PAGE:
AMERICAN ADMIRALTY BOOKS
Tuesday August 28, 2012
|Official U.S.Navy Photograph|
THE BLOG IN EXILE CONTINUES: or "Og on the Run"
It is hard to concentrate with a 300 pound gorilla in the room. His name is Isaac but our worst fear down here is that he will act like his sister Katrina. As we explained on Sunday you can call me "Og". Isaac is roughly the size of Texas. Personally, like most people I'd fit in a six foot by two and a half foot pine box. So I don't argue with Texas sized Isacc because we all know what those pine boxes are used for. So I'm on the run with my wife hiding from the brute while he has his way with our house. Being on the run seems strange after long service in the Coast Guard, we normally head toward storms and fires. But that's not my job anymore and if I want to make less work for those whose job it is, my duty is to get out of the way. We won't know until we get into it how well we can keep this up while on the run. We just have to try and see what happens. It is at times like this that we really appreciate our daily readers I'd hate to think I'd go to all the effort of trying only to be writing to myself. So lets start.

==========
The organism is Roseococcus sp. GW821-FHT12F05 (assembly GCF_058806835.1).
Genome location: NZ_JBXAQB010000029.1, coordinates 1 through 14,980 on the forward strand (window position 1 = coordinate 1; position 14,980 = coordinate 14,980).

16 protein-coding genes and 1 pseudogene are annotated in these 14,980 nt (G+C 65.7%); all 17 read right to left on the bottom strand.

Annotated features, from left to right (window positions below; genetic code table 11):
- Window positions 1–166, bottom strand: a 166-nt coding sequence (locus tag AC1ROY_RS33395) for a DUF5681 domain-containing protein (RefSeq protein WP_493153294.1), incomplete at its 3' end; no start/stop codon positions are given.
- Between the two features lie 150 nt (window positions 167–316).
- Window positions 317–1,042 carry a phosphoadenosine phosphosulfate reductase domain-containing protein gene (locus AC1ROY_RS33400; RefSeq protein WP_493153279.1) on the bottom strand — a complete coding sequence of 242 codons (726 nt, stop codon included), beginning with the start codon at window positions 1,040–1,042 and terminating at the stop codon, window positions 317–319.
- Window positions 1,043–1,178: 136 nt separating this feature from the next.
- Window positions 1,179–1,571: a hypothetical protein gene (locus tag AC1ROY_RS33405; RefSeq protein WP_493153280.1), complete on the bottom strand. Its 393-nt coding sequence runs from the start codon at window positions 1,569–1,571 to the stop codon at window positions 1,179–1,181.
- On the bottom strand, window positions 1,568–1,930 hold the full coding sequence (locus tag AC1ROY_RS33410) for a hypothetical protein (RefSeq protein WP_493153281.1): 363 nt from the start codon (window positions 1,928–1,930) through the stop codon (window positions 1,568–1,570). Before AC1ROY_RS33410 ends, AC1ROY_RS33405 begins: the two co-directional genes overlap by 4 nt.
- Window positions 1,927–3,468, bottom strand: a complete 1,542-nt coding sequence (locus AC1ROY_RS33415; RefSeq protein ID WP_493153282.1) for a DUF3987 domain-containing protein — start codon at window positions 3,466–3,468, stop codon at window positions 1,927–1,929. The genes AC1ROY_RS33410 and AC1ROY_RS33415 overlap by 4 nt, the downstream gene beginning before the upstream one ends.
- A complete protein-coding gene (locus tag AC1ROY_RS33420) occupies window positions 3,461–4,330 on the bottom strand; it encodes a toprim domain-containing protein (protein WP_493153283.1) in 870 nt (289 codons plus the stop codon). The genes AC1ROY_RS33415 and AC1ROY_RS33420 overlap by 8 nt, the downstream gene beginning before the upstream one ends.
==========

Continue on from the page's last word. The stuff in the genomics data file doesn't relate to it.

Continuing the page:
ALL RISE FOR TH E NATIONAL ANTHEM:
Click here for The Star Spangled banner by Slash: http://www.youtube.com/watch?v=59O1bX5mRaQ
We don't know how much we'll be able to cover today but if you want to follow live the close approach of a Texas sized storm to the largest bulk commodities port in the world click here:
and then if you don't mind scroll down every now and then and see if we were able to add anything. We were able to post a description of our trip, our reasoning for Why the Port of New Orleans is worth saving and lessons relative to all this in terms of our much mentioned but under discussed Namazu School. Thanks for checking on us we are now 150 miles inland and maybe 80 feet above sea level. We don't know if we are out of the storm's path but we are in a much safer place than yesterday. Thanks for checking in on us.
NEWS FLASH, OCEANOGRAPHY AND NAVIGATION:
Ice island twice as big as Manhattan breaks off Greenland glacier